After a holiday hiatus, “Saturday Night Live” returned slightly refurbished, with Sasheer Zamata as one of the most high-profile cast additions in recent memory as well as new writers LaKendra Tookes and Leslie Jones, who joined the team after a push by “SNL” to diversify its cast and writing room.
Rapper and former “Degrassi: The Next Generation” star Drake was an ideal guest host with whom the new writers could play. Former child actors such as Drake, Lindsay Lohan, Justin Bieber and Britney Spears are typically proficient hosts, thanks to years of experience in front of the camera and working with writers, and an ability to act silly and look comfortable doing it.
Instead of being stuck playing the straight man the way less-experienced hosts often are, Drake jumped in from the get-go, playing Alex Rodriguez in the cold open, who on “Piers Morgan Tonight” was blaming everyone but himself for his problems, planning on suing steroids “for being inside of me” and Jackie Robinson “for breaking into the major leagues, which really led to this whole situation in the first place.”
Drake was able to combine his hip-hop experience and acting background in several sketches, which helped serve as a salvo for the fresh point of view reflected in the writing room. In his monologue, he reflected on his background as a man of mixed race who is also Jewish, performing a “best of both worlds” rap at his bar mitzvah (Sample lyric: “Please don't forget I'm black, please don't forget I'm Jewish/I play ball like LeBron and I know what a W-2 is.”) Drake also rapped in a video called “Resolution Revolution,” about our best New Year's intentions gone wrong.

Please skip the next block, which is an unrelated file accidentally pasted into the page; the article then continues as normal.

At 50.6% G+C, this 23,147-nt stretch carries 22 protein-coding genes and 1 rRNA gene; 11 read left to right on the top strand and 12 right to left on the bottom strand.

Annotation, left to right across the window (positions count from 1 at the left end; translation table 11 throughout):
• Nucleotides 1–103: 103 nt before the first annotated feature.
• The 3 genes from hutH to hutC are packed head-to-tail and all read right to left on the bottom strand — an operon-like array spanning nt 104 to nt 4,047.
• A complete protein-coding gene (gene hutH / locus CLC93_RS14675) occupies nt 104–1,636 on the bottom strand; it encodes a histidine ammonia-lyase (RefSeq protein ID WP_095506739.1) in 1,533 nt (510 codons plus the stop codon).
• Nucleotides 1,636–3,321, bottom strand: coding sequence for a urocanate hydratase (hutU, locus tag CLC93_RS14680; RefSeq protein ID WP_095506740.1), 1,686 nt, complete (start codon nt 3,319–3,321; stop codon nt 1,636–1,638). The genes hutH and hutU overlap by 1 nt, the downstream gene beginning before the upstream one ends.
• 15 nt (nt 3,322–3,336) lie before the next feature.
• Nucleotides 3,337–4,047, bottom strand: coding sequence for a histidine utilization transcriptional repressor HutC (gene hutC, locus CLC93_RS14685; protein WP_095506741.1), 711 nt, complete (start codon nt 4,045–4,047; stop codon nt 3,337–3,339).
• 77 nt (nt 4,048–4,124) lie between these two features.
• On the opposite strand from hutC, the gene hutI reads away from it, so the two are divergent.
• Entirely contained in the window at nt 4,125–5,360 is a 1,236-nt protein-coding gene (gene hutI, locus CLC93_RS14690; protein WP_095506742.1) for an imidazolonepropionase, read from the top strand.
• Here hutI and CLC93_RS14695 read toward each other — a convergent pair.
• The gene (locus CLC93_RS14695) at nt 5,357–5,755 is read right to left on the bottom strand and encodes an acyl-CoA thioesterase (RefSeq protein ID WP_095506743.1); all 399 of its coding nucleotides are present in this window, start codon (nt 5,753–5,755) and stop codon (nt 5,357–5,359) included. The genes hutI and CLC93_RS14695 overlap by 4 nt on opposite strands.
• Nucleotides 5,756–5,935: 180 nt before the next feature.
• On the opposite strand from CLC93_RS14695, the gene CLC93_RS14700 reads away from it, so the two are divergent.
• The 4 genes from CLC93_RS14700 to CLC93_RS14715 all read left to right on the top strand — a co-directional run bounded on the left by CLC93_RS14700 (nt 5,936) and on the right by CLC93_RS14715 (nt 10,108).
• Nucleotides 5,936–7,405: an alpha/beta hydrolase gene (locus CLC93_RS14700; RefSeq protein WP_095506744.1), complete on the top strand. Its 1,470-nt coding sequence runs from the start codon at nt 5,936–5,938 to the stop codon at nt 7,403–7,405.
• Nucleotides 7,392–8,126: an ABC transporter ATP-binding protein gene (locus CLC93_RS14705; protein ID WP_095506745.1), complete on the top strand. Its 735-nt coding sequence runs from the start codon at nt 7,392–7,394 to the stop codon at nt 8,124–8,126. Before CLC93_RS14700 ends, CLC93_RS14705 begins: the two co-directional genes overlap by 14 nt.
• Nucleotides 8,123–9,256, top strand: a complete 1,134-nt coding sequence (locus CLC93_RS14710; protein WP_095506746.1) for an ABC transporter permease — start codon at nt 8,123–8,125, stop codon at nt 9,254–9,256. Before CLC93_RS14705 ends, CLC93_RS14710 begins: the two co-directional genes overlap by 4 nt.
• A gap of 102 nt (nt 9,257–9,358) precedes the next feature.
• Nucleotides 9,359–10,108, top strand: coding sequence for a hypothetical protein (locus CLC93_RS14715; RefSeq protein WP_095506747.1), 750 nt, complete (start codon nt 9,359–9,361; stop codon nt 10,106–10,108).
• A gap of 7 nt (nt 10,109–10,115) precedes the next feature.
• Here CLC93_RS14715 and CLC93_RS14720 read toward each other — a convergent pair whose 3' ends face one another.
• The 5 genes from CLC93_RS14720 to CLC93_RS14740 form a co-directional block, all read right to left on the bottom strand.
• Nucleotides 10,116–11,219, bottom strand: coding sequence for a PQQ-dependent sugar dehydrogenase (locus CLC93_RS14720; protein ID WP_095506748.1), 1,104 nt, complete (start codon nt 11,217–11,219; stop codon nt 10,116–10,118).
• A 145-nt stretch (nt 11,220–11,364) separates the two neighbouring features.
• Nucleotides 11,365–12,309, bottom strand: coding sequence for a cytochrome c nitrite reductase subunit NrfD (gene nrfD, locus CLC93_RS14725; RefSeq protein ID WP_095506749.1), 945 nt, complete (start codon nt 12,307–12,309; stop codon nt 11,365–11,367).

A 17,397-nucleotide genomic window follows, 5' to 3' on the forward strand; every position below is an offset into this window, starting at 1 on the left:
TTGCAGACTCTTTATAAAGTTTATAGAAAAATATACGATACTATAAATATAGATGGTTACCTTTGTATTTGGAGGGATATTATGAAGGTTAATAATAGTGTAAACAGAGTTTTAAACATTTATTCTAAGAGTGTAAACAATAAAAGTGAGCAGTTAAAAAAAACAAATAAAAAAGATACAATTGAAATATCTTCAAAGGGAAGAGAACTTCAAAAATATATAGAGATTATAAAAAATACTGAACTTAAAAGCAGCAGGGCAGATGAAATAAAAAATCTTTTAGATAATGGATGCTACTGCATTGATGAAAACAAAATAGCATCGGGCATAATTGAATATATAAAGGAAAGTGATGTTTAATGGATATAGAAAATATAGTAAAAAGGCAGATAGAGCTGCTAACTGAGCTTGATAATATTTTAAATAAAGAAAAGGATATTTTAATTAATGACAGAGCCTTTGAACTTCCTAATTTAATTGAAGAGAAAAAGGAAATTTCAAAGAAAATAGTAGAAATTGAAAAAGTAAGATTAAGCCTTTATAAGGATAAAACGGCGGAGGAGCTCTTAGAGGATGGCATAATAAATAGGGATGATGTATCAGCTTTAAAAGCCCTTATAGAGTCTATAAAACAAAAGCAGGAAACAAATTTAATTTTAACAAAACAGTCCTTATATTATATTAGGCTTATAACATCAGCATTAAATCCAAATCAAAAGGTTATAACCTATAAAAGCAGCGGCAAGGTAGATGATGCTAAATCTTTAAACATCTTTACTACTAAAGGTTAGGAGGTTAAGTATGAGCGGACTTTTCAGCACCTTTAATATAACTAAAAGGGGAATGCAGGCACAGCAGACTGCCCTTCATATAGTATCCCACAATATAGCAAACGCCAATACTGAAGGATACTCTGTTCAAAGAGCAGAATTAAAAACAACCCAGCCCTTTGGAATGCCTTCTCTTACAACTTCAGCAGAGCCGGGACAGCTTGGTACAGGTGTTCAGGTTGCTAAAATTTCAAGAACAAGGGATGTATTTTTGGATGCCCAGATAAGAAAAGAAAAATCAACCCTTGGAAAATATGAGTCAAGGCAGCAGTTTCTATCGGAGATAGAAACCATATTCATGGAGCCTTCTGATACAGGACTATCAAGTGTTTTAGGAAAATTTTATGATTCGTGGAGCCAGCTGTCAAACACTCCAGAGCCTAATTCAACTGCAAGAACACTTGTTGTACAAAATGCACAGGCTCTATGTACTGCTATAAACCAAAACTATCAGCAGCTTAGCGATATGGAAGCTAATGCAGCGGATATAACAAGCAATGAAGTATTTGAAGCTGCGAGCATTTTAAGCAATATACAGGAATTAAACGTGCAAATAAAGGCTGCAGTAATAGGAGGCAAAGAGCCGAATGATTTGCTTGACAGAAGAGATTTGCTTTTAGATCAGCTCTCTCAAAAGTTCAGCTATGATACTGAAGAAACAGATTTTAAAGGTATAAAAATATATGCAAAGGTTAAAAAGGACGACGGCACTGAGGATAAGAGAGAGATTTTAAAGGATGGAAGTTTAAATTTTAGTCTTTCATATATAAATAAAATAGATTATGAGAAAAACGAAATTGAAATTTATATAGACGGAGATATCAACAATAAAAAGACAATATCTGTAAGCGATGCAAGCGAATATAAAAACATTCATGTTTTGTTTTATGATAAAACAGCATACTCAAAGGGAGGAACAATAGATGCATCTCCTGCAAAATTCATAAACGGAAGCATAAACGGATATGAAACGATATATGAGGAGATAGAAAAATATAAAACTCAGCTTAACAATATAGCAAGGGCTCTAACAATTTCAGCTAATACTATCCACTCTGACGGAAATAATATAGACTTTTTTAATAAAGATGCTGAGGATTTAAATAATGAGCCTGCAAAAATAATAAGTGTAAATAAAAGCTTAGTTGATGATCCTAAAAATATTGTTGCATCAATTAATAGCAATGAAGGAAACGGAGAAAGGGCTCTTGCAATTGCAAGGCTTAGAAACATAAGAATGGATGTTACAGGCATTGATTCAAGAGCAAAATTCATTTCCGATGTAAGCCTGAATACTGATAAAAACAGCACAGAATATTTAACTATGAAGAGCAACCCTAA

In “Hip-Hop Classics Before They Were Stars,” the cast took on a range of hip-hop stars from Eminem to Rick Ross, as they appeared in classic TV shows. Drake played Lil’ Wayne as Urkel on “Family Matters” and took over Jay-Z duties from Jay Pharoah in “Mr. Wizard,” while Zahara played a toking, crotch-patting Rihanna in the opening credits of “Blossom.” (This sketch probably only made sense to a very specific number of people who were born between about 1978 and 1984.)
Drake also did one more celebrity impression, giving his all as a memorable Katt Williams in a Nancy Grace sketch about the issues of the legalization of marijuana (how exactly Katt Williams and Nancy Grace came to be tied together in a sketch, though, is not clear.)
Drake’s enthusiasm and the excitement of the new additions to the show, however, were watered down by some less-potent sketches, such as one in which Aidy Bryant played an overgrown child crushing on her best friend’s dad, and another in which Nasim Pedrad portrayed a clueless, non-English-speaking tourist at a Disneyland attraction for what felt like an unnecessarily long time.
Because of this, the whole was not greater than the sum of its parts: Arguably the funniest part of the episode, after all, was Kate McKinnon’s impression of an ever-posing Justin Bieber, and that occurred in the cold open.
But although the episode may not be remembered for its consistent laughs, it seemed to promise two things: that someone besides Justin Timberlake is able to serve handily as guest and musical host, and that Lorne Michaels is making sure that the new voices on “SNL” will be given the screen time to make themselves heard.
“SNL” returns live next week with Jonah Hill as host and Bastille as musical guest.
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